The United States Department of Labor (DOL) has issued a detailed memo, in question and answer format, about the paid sick leave and the expanded family and medical leave contained in the recently enacted Families First Coronavirus Response Act (FFRCA), i.e., the second coronavirus (COVID-19) relief legislation. While the memo is mostly about the leave provisions themselves, it does contain some information about the employer tax credits that are based on the leave provisions.
Background. On March 18, the President signed the FFRCA (PL 116-127) intended to ease the economic consequences stemming from the coronavirus disease outbreak by providing family and medical leave and sick leave to employees and providing tax credits to employers and self-employeds who provide the leave. The FFRCA also affects employer-sponsored health plans.
DOL memo provides tax credit information. Here are some of the tax-credit-related information in the DOL memo.
Documentation requirements. An employer that intends to claim a tax credit under the FFCRA for its payment of the sick leave or expanded family and medical leave wages should retain appropriate documentation in its records. It should consult IRS applicable forms, instructions, and information for the procedures that must be followed to claim a tax credit, including any needed substantiation to be retained to support the credit.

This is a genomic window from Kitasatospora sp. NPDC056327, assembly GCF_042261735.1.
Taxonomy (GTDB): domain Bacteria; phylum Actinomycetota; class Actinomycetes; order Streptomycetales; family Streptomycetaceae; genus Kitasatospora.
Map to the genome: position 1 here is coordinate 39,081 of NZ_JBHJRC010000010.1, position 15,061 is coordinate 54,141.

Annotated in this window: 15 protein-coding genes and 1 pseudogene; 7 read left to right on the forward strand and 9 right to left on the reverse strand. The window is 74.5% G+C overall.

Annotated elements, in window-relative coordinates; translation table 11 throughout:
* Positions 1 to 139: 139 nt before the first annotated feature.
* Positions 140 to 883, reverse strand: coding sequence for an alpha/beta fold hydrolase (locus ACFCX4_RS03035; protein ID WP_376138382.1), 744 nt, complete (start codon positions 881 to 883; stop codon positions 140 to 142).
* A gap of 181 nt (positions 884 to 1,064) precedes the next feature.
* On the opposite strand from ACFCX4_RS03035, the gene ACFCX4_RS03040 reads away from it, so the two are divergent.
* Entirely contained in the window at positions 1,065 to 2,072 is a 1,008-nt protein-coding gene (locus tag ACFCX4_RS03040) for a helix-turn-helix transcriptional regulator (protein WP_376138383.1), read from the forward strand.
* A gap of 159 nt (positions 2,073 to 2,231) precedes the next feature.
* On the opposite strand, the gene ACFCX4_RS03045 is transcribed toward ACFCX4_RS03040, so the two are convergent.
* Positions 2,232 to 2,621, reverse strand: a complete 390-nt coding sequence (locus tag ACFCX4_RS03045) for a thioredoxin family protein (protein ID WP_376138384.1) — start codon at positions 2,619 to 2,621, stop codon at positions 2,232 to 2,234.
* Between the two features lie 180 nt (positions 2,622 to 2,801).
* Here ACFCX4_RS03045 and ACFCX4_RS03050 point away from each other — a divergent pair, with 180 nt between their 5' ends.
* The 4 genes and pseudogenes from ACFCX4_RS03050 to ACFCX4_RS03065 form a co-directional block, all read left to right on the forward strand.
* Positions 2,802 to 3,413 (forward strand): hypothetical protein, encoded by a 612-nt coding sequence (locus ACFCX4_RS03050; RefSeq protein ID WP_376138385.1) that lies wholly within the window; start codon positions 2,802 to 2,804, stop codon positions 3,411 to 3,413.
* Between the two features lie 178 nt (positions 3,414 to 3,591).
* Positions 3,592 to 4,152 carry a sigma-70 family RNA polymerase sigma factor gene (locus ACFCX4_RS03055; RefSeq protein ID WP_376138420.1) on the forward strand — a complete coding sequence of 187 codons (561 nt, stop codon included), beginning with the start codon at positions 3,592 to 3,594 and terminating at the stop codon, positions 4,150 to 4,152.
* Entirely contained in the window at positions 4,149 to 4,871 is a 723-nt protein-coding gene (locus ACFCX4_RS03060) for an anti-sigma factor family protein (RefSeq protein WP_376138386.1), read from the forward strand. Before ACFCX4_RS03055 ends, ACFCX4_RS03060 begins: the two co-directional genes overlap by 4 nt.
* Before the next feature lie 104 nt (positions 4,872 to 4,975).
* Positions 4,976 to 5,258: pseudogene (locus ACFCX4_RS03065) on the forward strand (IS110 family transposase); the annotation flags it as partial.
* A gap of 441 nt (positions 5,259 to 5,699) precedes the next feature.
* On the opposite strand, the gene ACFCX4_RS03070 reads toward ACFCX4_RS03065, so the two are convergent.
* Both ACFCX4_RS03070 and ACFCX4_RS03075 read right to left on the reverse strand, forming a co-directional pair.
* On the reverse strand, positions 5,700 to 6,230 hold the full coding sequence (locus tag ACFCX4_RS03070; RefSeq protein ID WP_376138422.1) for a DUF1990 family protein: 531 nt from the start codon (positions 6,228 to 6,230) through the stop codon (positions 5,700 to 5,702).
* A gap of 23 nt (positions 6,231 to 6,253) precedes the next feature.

With respect to employees that take expanded family and medical leave to care for their child whose school or place of care is closed, or whose child care provider is unavailable, due to COVID-19, an employer may require the employees to provide it with any additional documentation in support of such leave, to the extent permitted under the certification rules for conventional Family Medical Leave Act (FMLA) leave requests. For example, this could include a notice that has been posted on a government, school, or day care website, or published in a newspaper, or an email from an employee or official of the school, place of care, or child care provider.
Payments to employees that exceed paid leave provisions of FFRCA. An employer may pay its employees in excess of FFCRA requirements. But it cannot claim, and will not receive tax credit for, those amounts in excess of the FFCRA's statutory limits.